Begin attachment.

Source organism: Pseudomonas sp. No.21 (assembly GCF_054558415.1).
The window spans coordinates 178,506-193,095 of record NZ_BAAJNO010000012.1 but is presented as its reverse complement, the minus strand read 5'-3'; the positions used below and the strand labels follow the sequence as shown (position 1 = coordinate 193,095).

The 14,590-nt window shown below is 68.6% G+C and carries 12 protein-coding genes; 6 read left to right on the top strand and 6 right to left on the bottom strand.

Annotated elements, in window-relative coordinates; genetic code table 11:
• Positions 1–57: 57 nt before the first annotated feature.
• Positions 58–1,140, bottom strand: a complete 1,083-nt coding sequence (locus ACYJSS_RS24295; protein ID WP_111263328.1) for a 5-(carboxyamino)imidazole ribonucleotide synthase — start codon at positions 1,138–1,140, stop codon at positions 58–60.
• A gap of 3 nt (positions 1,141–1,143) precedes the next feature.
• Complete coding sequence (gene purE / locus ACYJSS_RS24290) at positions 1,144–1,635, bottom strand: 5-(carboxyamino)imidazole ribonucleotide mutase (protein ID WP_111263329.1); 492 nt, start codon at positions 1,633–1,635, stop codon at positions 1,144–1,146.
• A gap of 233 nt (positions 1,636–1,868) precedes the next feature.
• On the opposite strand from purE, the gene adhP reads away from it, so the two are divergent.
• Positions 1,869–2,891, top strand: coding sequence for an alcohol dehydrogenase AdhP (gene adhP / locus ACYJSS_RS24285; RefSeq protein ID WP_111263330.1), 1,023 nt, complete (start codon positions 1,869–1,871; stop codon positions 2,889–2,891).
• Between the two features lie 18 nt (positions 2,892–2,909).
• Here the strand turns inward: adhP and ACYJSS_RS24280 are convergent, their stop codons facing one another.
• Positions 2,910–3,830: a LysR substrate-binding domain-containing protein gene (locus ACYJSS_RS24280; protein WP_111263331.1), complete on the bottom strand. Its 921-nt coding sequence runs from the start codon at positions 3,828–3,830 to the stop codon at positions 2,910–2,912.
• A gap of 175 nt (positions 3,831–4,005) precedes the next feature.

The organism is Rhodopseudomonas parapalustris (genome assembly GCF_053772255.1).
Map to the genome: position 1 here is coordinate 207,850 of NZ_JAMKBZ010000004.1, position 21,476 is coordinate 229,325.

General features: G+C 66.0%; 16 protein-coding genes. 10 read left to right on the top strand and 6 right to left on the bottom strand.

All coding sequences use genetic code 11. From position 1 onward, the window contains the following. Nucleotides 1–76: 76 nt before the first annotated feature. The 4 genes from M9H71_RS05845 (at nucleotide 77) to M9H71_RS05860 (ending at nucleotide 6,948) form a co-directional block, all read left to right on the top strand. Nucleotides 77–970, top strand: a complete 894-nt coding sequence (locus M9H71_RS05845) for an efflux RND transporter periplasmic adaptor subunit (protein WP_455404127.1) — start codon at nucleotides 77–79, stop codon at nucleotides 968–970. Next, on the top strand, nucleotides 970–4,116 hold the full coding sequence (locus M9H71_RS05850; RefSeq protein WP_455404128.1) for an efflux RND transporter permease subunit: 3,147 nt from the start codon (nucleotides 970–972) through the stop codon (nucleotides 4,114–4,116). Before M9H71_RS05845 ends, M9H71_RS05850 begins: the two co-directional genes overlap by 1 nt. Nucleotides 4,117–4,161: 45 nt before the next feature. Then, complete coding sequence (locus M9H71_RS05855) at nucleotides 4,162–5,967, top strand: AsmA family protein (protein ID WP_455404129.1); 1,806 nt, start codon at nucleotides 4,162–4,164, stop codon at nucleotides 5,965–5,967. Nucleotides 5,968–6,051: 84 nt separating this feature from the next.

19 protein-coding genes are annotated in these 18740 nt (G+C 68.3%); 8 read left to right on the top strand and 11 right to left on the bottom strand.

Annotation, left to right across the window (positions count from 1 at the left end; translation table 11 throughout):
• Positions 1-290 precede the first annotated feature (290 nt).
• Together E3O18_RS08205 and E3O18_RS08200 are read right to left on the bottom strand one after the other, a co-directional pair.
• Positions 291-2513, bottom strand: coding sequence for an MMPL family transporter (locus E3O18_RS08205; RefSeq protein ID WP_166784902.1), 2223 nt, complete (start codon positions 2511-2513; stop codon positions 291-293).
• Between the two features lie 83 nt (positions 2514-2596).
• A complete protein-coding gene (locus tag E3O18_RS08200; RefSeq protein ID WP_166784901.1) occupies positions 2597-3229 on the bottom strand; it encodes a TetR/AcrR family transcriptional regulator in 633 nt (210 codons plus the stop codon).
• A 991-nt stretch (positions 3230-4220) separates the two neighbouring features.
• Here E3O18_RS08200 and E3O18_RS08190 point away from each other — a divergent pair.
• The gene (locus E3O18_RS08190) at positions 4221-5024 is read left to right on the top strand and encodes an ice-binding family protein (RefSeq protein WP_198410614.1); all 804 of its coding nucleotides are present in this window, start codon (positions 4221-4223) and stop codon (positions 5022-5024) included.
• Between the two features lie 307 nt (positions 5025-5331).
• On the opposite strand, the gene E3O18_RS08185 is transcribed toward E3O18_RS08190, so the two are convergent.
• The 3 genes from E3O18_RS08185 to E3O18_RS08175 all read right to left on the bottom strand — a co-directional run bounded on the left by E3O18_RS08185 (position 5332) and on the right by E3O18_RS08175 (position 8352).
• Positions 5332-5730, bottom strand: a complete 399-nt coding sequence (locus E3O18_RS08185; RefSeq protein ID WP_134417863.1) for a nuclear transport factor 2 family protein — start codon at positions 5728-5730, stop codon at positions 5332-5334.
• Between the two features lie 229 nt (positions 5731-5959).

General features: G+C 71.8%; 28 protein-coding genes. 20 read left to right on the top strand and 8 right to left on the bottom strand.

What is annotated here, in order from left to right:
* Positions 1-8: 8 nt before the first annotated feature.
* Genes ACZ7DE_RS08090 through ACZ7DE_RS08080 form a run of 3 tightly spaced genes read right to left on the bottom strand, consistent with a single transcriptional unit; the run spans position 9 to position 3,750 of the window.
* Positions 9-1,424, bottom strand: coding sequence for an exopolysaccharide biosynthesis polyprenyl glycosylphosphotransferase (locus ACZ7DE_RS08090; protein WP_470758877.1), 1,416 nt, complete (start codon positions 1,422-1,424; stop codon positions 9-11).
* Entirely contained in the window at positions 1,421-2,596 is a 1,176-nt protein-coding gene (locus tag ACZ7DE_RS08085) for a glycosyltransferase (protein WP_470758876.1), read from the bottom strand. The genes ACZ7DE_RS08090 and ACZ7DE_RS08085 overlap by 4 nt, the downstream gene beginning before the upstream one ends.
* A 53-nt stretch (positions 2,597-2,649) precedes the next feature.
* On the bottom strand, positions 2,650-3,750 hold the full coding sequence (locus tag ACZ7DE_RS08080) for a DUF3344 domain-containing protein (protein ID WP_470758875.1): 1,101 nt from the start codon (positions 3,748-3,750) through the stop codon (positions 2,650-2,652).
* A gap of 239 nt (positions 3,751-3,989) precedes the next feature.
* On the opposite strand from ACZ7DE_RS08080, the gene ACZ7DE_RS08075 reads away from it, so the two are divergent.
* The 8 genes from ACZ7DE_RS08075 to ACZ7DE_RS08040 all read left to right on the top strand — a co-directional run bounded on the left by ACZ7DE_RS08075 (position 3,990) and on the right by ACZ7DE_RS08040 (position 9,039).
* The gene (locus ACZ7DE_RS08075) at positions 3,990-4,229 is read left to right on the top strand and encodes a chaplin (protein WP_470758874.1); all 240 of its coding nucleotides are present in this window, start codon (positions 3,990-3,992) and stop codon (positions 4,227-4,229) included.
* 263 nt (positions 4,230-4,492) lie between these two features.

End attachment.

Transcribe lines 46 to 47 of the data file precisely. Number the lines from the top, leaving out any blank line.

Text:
* The gene (locus ACZ7DE_RS08075) at positions 3,990-4,229 is read left to right on the top strand and encodes a chaplin (protein WP_470758874.1); all 240 of its coding nucleotides are present in this window, start codon (positions 3,990-3,992) and stop codon (positions 4,227-4,229) included.
* 263 nt (positions 4,230-4,492) lie between these two features.